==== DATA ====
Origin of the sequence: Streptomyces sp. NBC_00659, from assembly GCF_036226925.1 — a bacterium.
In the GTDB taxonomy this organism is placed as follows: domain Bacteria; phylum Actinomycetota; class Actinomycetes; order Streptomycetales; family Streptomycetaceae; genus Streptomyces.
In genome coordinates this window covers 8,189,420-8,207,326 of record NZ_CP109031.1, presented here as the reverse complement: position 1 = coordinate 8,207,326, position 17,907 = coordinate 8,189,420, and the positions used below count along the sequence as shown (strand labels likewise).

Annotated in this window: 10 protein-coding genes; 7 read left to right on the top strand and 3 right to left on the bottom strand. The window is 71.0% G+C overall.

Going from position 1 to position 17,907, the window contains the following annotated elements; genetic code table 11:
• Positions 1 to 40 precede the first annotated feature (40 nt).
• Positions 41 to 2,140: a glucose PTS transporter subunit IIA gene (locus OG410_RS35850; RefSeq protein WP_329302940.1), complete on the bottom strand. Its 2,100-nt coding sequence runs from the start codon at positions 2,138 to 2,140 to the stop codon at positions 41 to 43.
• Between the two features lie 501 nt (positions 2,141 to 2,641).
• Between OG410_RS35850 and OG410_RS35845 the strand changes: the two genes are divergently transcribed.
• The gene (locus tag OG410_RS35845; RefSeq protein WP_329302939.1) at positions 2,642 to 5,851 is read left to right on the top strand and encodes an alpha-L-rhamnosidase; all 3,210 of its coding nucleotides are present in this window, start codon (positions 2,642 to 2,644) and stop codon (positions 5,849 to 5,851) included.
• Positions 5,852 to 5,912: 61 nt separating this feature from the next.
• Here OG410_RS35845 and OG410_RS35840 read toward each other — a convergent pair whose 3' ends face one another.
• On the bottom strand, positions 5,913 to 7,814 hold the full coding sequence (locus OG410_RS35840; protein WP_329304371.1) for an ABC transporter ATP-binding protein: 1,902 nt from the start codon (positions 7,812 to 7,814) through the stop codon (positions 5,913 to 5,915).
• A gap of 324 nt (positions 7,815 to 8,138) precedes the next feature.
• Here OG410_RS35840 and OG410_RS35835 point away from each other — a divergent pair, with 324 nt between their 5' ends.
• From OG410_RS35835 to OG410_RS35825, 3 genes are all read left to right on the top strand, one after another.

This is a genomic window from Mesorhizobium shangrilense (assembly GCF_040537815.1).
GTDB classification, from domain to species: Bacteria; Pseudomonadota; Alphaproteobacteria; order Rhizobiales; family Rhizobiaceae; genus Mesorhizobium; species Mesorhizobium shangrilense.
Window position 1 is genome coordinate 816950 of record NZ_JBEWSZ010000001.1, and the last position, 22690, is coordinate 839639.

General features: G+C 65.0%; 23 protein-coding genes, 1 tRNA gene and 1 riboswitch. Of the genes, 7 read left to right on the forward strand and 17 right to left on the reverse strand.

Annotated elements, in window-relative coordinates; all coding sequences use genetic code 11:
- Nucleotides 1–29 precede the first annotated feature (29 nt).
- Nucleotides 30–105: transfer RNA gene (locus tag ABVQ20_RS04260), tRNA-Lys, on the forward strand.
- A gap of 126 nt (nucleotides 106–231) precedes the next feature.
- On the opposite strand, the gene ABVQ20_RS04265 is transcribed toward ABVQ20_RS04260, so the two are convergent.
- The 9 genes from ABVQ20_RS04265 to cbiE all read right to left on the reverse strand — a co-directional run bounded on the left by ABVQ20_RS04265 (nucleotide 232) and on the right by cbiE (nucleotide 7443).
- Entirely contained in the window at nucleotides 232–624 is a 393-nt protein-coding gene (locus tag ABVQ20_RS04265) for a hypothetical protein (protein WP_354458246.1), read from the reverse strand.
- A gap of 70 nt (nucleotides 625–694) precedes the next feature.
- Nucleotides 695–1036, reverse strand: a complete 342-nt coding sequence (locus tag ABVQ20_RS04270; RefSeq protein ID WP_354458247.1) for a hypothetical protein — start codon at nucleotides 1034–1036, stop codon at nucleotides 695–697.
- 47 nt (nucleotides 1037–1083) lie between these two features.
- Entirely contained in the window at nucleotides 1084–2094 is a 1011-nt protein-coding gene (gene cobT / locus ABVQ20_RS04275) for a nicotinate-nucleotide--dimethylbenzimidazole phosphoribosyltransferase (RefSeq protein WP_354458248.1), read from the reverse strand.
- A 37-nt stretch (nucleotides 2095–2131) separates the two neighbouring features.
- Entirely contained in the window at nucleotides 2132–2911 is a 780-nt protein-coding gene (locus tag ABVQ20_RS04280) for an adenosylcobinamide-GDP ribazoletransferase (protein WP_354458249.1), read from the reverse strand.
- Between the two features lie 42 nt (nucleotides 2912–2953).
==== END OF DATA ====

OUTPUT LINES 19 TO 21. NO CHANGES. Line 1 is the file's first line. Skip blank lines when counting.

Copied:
Window position 1 is genome coordinate 816950 of record NZ_JBEWSZ010000001.1, and the last position, 22690, is coordinate 839639.

General features: G+C 65.0%; 23 protein-coding genes, 1 tRNA gene and 1 riboswitch. Of the genes, 7 read left to right on the forward strand and 17 right to left on the reverse strand.

Annotated elements, in window-relative coordinates; all coding sequences use genetic code 11: